RICHARDSON, JOHN & JOHN EDWARD GRAY.
The Zoology of the Voyage of H.MS. Erebus and Terror, Under the Command of Captain Sir James Clark Ross, During the Years 1839-1843. London: E.W. Janson, 1844-1875. 7 parts in 3 volumes. Approximately 188 plates (only of 198); bird plates and several mammal plates hand-colored. 4to (298 x 237 mm). Period quarter morocco (first 2 vols). Lacking about ten plates (about half those to mammals and half to birds), lacking chart and title page to Ichthyology section; vol 2 browned and foxed, some foxing and wear in vol 1, scattered stains, preliminaries worn, part 6 (Insects) nearly detached from binding and part 7 (mollusks) rebound separately in modern cloth, original bindings worn at joints and extremities, hinges cracked, sold as is.
First edition of the zoological results of Ross' great Antarctic expedition, apparently a presentation copy, inscribed on the first text page: "Dr Burmester with Dr Gray's kind regards." The narrative of the voyage was published by Ross in 1847 and the botanical results were separately published as Flora antarctica by Joseph Hooker. This remarkable assembly of knowledge contains several works of great individual importance: John Edward Grays work on marine mammals was a major contribution to knowledge of the seals of the Southern Hemisphere and the Antarctic regions. George Robert Gray determined that the emperor and king penguins are separate species. The section on reptiles was the first illustrated herpetofauna concerning Australia and New Zealand. Richardson's "Ichthyology" is distinguished as one of the most important zoological studies from the classic era of Antarctic exploration.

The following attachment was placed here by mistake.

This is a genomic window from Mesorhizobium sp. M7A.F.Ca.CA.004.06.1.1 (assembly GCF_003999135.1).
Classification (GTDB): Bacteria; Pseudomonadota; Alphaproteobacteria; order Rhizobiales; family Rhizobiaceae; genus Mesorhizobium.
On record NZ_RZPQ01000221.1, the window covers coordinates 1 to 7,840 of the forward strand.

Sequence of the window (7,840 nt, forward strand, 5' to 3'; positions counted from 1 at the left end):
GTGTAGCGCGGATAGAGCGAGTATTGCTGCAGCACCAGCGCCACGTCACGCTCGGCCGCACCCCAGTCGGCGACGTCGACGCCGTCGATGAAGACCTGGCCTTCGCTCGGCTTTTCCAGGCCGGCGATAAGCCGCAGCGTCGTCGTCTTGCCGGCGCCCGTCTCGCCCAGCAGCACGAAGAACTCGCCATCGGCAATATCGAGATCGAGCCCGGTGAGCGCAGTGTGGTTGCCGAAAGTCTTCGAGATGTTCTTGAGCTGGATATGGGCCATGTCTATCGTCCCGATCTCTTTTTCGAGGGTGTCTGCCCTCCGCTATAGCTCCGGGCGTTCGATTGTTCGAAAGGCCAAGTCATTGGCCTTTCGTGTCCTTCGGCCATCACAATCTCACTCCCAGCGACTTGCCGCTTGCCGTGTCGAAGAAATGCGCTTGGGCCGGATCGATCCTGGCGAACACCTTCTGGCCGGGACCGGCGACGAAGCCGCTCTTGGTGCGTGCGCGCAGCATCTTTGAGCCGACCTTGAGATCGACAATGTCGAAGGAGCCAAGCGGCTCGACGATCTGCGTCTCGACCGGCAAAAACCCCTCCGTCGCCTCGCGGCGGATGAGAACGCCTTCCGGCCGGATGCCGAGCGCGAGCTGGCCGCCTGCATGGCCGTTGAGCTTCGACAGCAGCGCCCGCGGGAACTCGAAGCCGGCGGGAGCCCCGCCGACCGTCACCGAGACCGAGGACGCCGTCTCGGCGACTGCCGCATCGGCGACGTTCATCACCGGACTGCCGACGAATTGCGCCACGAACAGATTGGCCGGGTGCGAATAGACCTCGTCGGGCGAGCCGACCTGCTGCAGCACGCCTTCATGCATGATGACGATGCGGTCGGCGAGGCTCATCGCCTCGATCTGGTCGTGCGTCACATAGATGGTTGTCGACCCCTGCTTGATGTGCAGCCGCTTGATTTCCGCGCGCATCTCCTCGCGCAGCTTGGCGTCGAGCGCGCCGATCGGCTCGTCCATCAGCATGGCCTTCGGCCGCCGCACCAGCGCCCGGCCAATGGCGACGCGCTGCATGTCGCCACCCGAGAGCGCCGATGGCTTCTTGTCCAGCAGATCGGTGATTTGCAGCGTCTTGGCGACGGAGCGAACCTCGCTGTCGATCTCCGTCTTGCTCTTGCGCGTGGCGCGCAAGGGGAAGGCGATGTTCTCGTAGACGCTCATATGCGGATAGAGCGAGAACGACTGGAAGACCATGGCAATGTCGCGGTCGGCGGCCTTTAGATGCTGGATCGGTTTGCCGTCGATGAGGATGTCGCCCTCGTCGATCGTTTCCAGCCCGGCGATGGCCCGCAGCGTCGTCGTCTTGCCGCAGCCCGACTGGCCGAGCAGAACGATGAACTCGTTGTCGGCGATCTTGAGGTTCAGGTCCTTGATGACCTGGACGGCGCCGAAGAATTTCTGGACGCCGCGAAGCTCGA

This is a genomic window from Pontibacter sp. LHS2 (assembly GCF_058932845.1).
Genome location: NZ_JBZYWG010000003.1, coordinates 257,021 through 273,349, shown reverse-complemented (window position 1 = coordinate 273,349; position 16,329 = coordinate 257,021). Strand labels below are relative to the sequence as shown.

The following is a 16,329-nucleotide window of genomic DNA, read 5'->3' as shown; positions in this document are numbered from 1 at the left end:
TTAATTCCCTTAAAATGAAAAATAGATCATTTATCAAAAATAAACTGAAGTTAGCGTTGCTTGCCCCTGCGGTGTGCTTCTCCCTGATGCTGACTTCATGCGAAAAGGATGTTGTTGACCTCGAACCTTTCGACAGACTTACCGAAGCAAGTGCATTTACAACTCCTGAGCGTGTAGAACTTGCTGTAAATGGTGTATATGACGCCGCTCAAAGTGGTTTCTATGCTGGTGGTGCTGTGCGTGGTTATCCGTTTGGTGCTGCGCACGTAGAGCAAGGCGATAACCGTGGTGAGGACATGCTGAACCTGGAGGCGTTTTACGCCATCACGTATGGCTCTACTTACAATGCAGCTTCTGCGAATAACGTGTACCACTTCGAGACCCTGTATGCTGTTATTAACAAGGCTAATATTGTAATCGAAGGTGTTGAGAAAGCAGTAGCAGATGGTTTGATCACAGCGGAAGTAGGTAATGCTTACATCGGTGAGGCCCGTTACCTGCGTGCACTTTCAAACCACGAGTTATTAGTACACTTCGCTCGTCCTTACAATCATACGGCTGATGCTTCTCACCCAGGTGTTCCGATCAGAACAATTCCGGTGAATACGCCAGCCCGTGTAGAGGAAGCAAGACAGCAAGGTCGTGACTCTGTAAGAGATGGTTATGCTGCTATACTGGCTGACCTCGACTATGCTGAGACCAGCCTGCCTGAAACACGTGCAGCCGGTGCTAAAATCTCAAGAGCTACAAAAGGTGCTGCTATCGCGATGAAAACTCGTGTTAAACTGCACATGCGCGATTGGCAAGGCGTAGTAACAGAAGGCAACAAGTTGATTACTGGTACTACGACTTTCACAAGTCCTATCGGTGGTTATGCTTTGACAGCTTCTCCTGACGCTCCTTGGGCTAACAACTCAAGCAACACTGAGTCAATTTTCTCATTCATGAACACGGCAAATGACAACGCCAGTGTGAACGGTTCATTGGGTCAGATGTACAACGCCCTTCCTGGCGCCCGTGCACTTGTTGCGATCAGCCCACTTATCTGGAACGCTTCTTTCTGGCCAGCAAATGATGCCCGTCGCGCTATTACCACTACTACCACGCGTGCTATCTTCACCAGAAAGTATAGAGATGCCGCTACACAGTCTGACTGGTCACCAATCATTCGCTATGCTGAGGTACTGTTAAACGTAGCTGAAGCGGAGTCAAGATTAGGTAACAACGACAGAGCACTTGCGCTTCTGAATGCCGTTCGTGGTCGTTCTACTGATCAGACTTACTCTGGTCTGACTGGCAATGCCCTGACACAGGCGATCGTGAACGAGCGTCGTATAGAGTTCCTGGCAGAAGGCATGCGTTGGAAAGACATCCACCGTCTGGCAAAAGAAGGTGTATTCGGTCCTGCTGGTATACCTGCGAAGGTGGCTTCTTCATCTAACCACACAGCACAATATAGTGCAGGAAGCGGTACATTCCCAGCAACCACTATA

According to Sabin, two complete zoological volumes were originally published in twenty-four parts at ten shillings each, the first eighteen of which appeared in 1844-48, and the last 1874-75. In fact, any parts of the natural history findings of the Ross Antarctic expedition are rare on the market. Janson imprint not noted by Sabin. Sabin 71032.